Jackson Bryant is a successful lawyer at the peak of his career. After a particularly large settlement, he decides to retire and head back to Fort Worth, TX where he grew up. His son, J.D., has just started college and is on the football team. Because of a divorce early in his J.D.’s life, Jack hasn’t had a lot of time with his son and wants to be closer to him.
Colby Stripling is the real estate agent who sells Jack his house in Fort Worth. She also decorates it for him. During this time, they get to be good friends. Jack wants more from their relationship, but Colby makes it clear there is someone else. They remain good friends.
Bored with his new life of ease and uninterested in hobnobbing with the big wigs at the country club, Jack returns to his roots. His old neighborhood hasn’t changed much, except that there are even more poor people in need of help. He decides to set up an office and do pro bono legal work.
Things are pretty quiet until Jack helps a woman who is being hounded by a credit card company. The judgement in their favor, with a write up in the local paper, blows the top off his business. He has people lined up outside to talk to him.
It’s Colby who sends him his most important client. June Davis, whose late husband, Willie, worked with Colby years ago at a car dealership, has recently died. June mistakenly gets a check that was being sent to the car company, payment for a life insurance policy they had taken out on Willie when he worked for them years ago. The check isn’t made out to June, it’s made out to the car company. The $10,000 she was supposed to be given hasn’t arrived. Jack takes the case and files to sue the car company’s owner, Dwayne Allison.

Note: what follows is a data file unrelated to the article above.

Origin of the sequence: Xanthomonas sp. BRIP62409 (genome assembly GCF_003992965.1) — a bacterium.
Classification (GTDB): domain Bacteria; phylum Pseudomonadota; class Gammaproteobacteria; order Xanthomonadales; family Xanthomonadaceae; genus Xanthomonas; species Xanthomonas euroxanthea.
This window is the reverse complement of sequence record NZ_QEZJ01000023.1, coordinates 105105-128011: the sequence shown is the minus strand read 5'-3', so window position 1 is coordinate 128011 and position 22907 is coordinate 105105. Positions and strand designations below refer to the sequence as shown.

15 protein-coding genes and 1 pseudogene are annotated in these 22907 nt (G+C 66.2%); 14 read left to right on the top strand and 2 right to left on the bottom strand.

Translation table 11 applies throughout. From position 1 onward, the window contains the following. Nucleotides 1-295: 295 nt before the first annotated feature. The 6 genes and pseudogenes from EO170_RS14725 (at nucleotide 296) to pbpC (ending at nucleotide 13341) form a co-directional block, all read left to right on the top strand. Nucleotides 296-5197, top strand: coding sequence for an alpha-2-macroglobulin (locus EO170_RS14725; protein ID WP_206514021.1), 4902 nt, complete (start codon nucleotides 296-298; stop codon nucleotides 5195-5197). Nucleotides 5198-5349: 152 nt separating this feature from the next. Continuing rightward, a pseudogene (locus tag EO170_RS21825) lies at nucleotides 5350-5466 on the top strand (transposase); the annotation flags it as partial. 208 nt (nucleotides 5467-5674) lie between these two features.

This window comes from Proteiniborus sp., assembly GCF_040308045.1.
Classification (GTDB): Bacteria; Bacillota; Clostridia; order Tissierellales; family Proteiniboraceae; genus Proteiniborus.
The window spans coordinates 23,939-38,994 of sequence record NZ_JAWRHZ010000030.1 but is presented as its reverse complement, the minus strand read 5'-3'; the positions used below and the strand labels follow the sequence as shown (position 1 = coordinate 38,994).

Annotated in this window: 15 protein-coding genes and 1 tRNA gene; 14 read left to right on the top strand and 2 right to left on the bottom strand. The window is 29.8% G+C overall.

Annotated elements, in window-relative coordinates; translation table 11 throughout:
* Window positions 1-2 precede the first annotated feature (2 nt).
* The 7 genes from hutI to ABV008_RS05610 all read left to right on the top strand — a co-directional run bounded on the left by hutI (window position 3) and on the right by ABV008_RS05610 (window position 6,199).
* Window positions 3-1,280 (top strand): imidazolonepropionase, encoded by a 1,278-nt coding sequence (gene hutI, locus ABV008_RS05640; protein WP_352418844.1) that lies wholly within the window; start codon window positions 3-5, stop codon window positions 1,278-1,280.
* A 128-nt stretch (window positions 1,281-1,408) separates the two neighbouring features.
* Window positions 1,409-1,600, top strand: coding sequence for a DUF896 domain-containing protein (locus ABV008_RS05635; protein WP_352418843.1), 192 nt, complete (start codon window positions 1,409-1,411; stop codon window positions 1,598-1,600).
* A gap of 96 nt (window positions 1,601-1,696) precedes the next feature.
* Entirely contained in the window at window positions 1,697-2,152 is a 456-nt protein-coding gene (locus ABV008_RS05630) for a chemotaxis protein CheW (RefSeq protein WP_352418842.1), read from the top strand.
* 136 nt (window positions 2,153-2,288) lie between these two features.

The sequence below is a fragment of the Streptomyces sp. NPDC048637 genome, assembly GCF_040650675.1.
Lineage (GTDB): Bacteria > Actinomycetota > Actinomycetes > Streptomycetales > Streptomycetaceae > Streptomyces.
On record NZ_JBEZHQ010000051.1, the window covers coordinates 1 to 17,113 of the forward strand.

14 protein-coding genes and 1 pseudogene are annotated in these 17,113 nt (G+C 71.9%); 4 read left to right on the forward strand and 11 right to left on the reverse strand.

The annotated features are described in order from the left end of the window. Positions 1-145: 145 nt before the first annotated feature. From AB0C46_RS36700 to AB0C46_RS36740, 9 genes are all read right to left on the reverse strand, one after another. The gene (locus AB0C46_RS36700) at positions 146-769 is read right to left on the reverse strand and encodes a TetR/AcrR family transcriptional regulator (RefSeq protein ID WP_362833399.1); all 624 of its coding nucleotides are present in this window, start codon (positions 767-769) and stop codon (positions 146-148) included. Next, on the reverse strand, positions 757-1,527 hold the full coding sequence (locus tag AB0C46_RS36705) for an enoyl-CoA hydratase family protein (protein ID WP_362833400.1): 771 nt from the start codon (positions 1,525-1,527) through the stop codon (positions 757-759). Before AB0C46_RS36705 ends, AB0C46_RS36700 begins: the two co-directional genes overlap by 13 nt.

Meanwhile, folks are dying under strange circumstances. Like Willie Davis, their deaths seem to be accidents. However, several attempts on Colby’s life lead Jack to the conclusion that none of them were accidental.
“Dead Peasants” is a well paced legal thriller that kept this reader on the edge of her seat. I couldn’t put it down. There’s just enough courtroom drama to satisfy the legal types, and all of it is authentic – the author, Larry D. Thompson, is a lawyer. For the more ghoulish, there’s plenty of murder and mystery to keep you entertained. Jack, Colby and J.D. keep finding and putting the pieces together, but it isn’t until the end that the final piece clicks into place.
The characters in “Dead Peasants” are fully rounded and authentic. The plot moves well and the villain is purely villainous. I really enjoyed the book and highly recommend it to anyone who likes a good mystery.
5 Golden Acorns
© 2012 Dellani Oakes